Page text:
Asian stocks snake after Big-Tech fell on Wall Street | Economic news
By ELAINE KURTENBACH, AP Business Writer
Stocks were mostly down in Asia on Tuesday after a large decline on Wall Street led by tech companies.
Tokyo’s Nikkei fell 2.2% while Hong Kong’s Hang Seng recovered from its early losses.
Sino-U.S. Tensions returned to center stage after U.S. Trade Representative Katherine Tai said she plans frank conversations with officials in Beijing over an interim trade deal to resolve a war tariff.
Tai said she did not want to “ignite trade tensions with China.”
Speaking to the Center for Strategic and International Studies in Washington, DC, she also said that the United States “must defend our economic interests to the end” and take “whatever steps are necessary to protect us from the waves of damage. inflicted over the years by competition. “
Tokyo’s Nikkei 225 lost 2.2% to 27,822.12 and Seoul’s Kospi lost 1.9% to 2,962.17. The S & P / ASX 200 in Australia lost 0.4% to 7,248.40.
Hong Kong’s Hang Seng Index gained 0.5% to 24,166.74. Shanghai is closed until Friday for a public holiday.
The yield on the 10-year Treasury bill was held at 1.49%.
In addition to regional geopolitical tensions, rising bond yields and energy prices are fueling investor worries about inflation.
The price of U.S. oil hit nearly $ 78 a barrel, its highest level since 2014, as OPEC and allied oil producers stuck to a plan to cautiously increase production even as global demand for crude is increasing.
The prices of natural gas have also increased.
Rising energy costs and supply chain issues add to concerns about inflation and, in turn, concerns about the Federal Reserve’s plans to reduce bond purchases and possibly increase its benchmark interest rate.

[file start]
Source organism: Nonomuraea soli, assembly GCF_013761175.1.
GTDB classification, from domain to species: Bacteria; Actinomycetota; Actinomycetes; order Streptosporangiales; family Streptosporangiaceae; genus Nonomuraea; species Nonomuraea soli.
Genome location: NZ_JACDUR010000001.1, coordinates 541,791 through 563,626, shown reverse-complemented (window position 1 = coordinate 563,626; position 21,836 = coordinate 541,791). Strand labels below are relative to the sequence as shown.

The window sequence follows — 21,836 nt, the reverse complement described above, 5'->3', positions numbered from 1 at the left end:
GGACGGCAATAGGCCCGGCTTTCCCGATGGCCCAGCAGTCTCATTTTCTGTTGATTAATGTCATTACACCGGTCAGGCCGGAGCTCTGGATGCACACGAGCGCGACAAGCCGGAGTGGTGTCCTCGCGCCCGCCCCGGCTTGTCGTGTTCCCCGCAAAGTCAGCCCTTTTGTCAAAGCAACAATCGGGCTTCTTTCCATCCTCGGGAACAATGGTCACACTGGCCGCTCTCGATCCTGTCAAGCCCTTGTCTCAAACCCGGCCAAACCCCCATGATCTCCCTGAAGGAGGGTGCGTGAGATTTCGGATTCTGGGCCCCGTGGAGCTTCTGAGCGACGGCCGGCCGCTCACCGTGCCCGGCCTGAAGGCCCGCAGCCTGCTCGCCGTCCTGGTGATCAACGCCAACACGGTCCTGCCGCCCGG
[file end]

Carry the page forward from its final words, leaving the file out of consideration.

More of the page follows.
“Assuming energy squeeze is the new normal, it’s hard to see transient inflation as transient as central bankers around the world predict / hope it will be,” Oanda’s Jeffrey Halley said in a comment.
“The effect will be felt in all global supply chains,” he said, adding that monetary policy could not fully solve the problem.
On Monday, the S&P 500 fell 1.3% to 4,300.46. The Dow Jones Industrial Average fell 0.9% to 34,002.92, and the tech-rich Nasdaq fell 2.1% to 14,255.48.
Small business shares also fell. The Russell 2000 Index lost 1.1% to 2,217.47.
Facebook slipped 4.9% per day after a former employee told “60 Minutes” that the company has always chosen its own interests over the public good. The social network and its Instagram and WhatsApp platforms also suffered a global outage that began around mid-morning US time on Monday but ended early in Asia on Tuesday.
In Tuesday’s trading in Asia, benchmark US crude rose 10 cents to $ 77.72 a barrel. Brent crude, the standard for international prices, gained 21 cents to $ 81.47 a barrel.
Wall Street will get more information on the health of the economy this week. On Tuesday, the Institute for Supply Management will release its service sector index for September. The service sector is the largest part of the economy and its health is a key factor for growth.
The Ministry of Labor will release its employment report for September on Friday. The job market is struggling to fully recover from the damage caused by COVID-19 over a year ago.
The US dollar rose from 110.93 yen to 111.19 Japanese yen. The euro slipped to $ 1.1602 from $ 1.1618.
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